The LADA family of assault rifles was developed by the famous Czechoslovak small arms factory CZ-UB during the 1980s, following the Warsaw pact armies’ switch to Soviet 5.45x39mm ammunition. It was intended to replace the SA Vz.58 7.62mm assault rifle then in service with the Czechoslovak Army. The “Lada” system consisted of three variations of the weapon: (standard assault rifle, compact rifle and light machine gun / squad automatic weapon). It was built on the basic concept of the Soviet Kalashnikov Ak-74 rifle, but with several changes and upgrades. Following the dissolution of the Warsaw pact (in 1991), the Czech Republic aligned itself with the NATO bloc, and the LADA system was redesigned to accept 5.56x45mm NATO ammunition. It was re-designated as the CZ-2000 rifle system. For various political and budgetary reasons the CZ-2000 system was never put into full scale production, and the entire project was abandoned around 2007.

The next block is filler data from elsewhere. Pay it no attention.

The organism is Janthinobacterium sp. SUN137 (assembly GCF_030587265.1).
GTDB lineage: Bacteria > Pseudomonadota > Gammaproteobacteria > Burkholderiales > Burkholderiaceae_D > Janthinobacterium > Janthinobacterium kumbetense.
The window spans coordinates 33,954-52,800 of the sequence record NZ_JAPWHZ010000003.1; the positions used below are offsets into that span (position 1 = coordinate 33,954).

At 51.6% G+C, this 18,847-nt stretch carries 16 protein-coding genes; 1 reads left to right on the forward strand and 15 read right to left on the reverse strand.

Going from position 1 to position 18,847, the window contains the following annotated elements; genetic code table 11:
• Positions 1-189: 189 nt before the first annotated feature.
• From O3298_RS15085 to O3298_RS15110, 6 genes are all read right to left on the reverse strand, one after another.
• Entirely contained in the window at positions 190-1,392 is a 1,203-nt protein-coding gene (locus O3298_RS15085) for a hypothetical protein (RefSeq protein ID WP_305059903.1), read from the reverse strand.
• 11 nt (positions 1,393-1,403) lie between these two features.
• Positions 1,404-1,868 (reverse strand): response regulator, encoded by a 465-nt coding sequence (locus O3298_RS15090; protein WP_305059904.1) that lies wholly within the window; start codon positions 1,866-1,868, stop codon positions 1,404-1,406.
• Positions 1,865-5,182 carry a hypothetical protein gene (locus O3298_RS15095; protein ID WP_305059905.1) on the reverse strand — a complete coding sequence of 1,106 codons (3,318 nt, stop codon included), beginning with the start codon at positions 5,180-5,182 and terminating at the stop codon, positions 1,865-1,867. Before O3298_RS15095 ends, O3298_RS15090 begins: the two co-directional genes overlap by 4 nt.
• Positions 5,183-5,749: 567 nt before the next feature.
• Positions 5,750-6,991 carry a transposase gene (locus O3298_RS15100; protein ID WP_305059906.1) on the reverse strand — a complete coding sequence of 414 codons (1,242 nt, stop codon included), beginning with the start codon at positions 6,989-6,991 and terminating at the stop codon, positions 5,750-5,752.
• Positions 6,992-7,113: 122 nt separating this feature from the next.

The CZ-2000 assault rifle is a gas operated, magazine fed weapon, featuring a standard Kalashnikov-type long stroke gas piston securely attached to the bolt carrier and a two-lug rotating bolt. Its receivers are made from stamped steel, and the receiver top cover is hinged at the front. A typical AK-style safety / fire-selector lever is coupled with an additional safety / selector lever at the left side of the receiver, above the pistol grip. The sights also differ from the AK pattern, with a diopter rear sight being mounted on the receiver cover, with protective fences made from steel wire. Sights are marked up to 800 metres. Both front and rear sights are fitted with luminous inserts for night-time operations. A relatively small muzzle flash suppressor replaces the large AK-74-style muzzle brake. All CZ-2000 rifles are fitted with side-folding skeleton butt as standard issue.